The Chipotle E. coli outbreak has sickened 52 people in nine states, 20 of them have been hospitalized, according to the latest update from the Centers for Disease Control and Prevention (CDC). A food source has still not been determined.
Since the last update, on November 20, the outbreak has expanded to include three more states: Illinois, Maryland, and Pennsylvania. And seven new illnesses from six states have been reported. Two of them started in October, five began in November.
The most recent illnesses were reported from the following states: California (1), Illinois (1), Maryland (1), Ohio (2), Pennsylvania (1), and Washington (1). That brings the total reported from each state to: California (3), Illinois (1), Maryland (1), Minnesota (2), New York (1), Ohio (3), Oregon (13), Pennsylvania (1), and Washington (27).
During interviews with health officials, case patients reported onset of illness dates ranging from October 19 to November 13. All but five of them reported eating at a Chipotle Mexican Grill before they became ill. Of the three most recent cases, only one reported eating at Chipotle before becoming ill.
The case patients range in age from 1 to 94 years old with a median age of 21. Roughly 59 percent are female.
Health officials have used DNA tests to identify the fingerprint of the Shiga Toxin-Producing E. coli (STEC) O26 bacteria causing illness. Whole Genome Sequencing has been performed on STEC O26 isolates from 21 case patients in Washington, California, Minnesota, and New York. The results showed the isolates were highly related genetically providing further evidence that illnesses outside the Pacific Northwest, where the outbreak was first thought to be isolated, are related, according to the CDC.
Health officials have not yet determined which food ingredient is causing the illnesses. Investigators are interviewing patients to discover ingredients that all of those who became ill consumed. Tests have been performed on a number of food items taken from Washington and Oregon locations. The initial round of tests did not produce any positives for E. coli.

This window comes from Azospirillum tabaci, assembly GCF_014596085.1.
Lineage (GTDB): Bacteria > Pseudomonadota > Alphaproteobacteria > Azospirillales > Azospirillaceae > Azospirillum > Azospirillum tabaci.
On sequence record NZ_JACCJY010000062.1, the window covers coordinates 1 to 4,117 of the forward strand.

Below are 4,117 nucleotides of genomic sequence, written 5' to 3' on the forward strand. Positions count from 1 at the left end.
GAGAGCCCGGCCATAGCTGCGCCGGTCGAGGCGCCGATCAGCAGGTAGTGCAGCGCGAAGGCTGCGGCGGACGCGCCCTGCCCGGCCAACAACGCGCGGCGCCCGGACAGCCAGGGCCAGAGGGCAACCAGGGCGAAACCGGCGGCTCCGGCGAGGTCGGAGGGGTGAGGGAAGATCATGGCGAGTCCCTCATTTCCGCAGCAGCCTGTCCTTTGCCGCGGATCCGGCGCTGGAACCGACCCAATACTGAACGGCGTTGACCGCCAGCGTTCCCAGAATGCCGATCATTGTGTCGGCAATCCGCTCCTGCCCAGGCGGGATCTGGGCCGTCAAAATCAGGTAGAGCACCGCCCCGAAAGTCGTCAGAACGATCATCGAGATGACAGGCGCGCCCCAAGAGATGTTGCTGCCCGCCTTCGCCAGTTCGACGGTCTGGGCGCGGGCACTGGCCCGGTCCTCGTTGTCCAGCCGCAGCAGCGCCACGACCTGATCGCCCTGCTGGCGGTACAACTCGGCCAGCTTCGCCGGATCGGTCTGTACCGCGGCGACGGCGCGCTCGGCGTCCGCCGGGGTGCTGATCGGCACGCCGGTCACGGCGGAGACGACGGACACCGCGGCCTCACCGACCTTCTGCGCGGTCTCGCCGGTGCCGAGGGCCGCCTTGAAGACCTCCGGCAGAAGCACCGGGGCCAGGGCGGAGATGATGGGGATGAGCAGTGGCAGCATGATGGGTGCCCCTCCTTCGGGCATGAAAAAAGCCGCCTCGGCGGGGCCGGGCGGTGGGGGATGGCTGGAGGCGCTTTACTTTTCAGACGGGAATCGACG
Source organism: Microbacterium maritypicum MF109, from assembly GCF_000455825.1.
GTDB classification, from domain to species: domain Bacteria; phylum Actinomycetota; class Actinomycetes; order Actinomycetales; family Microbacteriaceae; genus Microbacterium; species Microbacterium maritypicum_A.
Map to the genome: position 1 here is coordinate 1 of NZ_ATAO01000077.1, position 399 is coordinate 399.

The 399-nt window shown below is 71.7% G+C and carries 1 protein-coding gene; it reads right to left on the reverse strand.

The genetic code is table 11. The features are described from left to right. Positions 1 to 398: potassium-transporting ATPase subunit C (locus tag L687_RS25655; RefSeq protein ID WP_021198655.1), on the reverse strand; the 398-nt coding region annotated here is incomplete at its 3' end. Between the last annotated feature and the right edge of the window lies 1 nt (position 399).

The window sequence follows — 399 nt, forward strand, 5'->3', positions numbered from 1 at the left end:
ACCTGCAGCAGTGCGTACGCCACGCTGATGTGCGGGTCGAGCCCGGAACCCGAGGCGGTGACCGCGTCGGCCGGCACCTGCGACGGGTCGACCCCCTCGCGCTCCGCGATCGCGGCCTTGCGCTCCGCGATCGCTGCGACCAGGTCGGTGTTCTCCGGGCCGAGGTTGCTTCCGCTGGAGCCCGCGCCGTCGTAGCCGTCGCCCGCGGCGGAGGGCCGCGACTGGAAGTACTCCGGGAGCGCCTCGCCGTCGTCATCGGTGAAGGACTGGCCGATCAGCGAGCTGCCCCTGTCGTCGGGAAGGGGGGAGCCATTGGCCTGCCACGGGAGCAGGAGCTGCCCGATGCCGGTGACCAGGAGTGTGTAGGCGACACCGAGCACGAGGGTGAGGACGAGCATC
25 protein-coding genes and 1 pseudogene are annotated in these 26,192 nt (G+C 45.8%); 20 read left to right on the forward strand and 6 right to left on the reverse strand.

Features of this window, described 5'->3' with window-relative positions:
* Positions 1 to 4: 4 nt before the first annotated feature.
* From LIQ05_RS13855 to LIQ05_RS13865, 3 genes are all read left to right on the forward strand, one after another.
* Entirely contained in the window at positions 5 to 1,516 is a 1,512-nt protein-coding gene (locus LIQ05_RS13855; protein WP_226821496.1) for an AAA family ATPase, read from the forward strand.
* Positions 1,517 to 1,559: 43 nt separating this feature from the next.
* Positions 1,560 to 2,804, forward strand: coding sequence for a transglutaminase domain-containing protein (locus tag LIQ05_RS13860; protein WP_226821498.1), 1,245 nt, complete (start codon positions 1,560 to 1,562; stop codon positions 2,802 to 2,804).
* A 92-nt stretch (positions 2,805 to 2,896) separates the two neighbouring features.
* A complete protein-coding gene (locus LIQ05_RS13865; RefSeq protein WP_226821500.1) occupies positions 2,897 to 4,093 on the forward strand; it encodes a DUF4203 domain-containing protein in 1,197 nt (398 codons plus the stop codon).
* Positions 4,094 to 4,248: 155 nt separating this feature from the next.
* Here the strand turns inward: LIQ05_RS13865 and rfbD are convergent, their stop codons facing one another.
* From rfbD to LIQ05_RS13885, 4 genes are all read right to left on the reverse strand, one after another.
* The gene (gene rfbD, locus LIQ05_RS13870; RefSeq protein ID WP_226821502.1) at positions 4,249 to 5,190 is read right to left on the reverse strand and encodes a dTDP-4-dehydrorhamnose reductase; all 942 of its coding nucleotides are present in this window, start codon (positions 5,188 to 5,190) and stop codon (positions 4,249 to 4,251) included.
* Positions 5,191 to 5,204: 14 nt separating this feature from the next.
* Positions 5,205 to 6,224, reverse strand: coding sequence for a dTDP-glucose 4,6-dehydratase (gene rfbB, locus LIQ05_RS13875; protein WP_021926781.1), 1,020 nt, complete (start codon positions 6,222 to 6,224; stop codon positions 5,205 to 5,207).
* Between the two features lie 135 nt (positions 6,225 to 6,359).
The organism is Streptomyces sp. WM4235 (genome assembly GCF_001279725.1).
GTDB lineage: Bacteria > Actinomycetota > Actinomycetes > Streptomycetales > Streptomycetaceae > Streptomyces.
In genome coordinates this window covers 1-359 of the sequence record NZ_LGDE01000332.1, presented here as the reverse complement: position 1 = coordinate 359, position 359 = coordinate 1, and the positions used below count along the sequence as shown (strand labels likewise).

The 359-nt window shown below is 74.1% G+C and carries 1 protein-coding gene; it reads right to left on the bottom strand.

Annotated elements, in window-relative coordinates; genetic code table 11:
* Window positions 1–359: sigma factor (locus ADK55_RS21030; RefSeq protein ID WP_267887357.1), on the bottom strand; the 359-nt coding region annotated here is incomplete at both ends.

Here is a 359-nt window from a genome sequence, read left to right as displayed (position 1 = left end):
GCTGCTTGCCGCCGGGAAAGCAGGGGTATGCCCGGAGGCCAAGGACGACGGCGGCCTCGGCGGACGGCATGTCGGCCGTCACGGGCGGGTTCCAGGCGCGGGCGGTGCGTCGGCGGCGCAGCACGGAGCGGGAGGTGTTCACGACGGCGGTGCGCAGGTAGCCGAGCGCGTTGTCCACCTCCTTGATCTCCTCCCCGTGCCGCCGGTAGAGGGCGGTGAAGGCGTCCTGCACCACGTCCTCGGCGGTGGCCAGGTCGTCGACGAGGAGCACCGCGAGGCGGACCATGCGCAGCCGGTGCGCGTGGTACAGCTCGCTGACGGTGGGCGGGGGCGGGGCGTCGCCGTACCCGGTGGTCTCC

According to a lawsuit filed by the national food safety law firm Pritzker Olsen on behalf of Washington woman, one of the ingredients in a burrito bowl was the source of illness. She ordered the meal from a Vancouver location on October 21 and began experiencing symptoms of an E. coli infection, including abdominal cramps and bloody diarrhea about three days later
Symptoms of an E. coli infection include abdominal cramps, diarrhea, bloody diarrhea, vomiting and a fever of less than 101˚F. Symptoms usually develop one to three days after exposure and last about a week. Those at highest risk include children, seniors and those with compromised immune systems.
About 10 percent of people with E. coli infections develop a life-threatening complication called hemolytic uremic syndrome (HUS) a form of kidney failure. None of the case patients in this outbreak have developed HUS. Symptoms of this conditon, which usually set in on the eighth day of E.coli symptoms, include fever, abdominal pain, feeling very tired, decreased frequency of urination, small unexplained bruises or bleeding from the nose and mouth, loss of color in cheeks and inside the lower eyelids. Anyone who has these symptoms should seek immediate medical care. In addition to kidney failure, HUS can cause seizure, stroke, coma and death.